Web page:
On Being Grateful

July 10, 2009 Yesterday, when we were at Vanderbilt Children’s Hospital for Tanner’s clinic visit, there were several kids in the various waiting areas we visited that reminded me to be grateful Tanner has leukemia. There, I said it. Grateful my daughter has leukemia. Because, for all the horror that word struck in my heart the first time I heard it on May 29, it could be worse. In approximately 2 years, her treatment should be over. She will still have to be tested frequently to be sure we don’t relapse, and for years and years to come, we will worry about her increased risk for a second cancer, but the treatment will be done and she will be living a normal life doing normal things that an 8-year-old does.

The kids I saw yesterday will never do normal things. Their parents will spend countless hours, no years, of their lives in hospitals and doctor’s offices, and undergo too many tests, procedures and treatments to imagine. And, in the end, their kids will never do normal things that an 8-year-old does. And, they will never be able to say that treatment is over.

So, I reminded myself yesterday to be grateful that Tanner has a cancer that is treatable… with a 95% cure rate and that she is low risk with an excellent prognosis.

Then, today, I forgot to be grateful… actually, I just couldn’t be grateful. Days and days of staying around the house, not being able to do the simple things you want to go do, listening to LOTS of whining (no matter how legitimate), enduring the behavior issues that accompany parenting one child who is sick, frustrated and disappointed and another who no longer gets out enough or gets the exercise he needs… all of these things combined just dragged me down. I didn’t feel grateful or lucky… just fed up and tired.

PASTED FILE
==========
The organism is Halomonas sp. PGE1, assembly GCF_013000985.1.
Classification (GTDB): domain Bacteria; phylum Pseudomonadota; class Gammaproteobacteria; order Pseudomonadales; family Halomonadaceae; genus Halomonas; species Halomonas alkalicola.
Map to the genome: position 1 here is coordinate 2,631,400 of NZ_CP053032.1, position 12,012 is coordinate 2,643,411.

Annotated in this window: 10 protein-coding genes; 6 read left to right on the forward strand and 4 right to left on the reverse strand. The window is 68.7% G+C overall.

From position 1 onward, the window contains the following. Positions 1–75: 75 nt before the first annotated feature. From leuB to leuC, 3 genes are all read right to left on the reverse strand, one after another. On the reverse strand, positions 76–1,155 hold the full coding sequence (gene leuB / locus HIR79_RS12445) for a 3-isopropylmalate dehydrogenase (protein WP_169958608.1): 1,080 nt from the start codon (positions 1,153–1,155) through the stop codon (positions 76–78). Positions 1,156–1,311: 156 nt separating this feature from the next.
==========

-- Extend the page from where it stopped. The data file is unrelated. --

Suffice it to say, I did not win any “Mom of the Year” awards today.

Oddly, two things snapped me out of it: 1) We went swimming at the Whitlers’. Who can be fed up when you’re in a pool? Tanner got to play with some other kids, I got to talk with some adults and Jake got to throw every pool toy the Whitlers own (and they own a lot!) into the pool at least three times. Everybody went home a little happier. 2) My best friend Kim had to put down her beloved dog of 15 years, Boo. I went over to Kim’s house with our other best friend, Beth, and her husband, Glenn, to sit with Kim and realized that I had a better day than she did by a mile. It seemed pretty self-indulgent to be having a pity party at that point.

So, we’ll start again tomorrow. Tanner is doing great so far with the chemo she got yesterday and the daily chemo pill she’s taking. A little nausea, but nothing else, so we’ll cross our fingers that it stays that way and try to do something fun this weekend… without anybody whining… including me.


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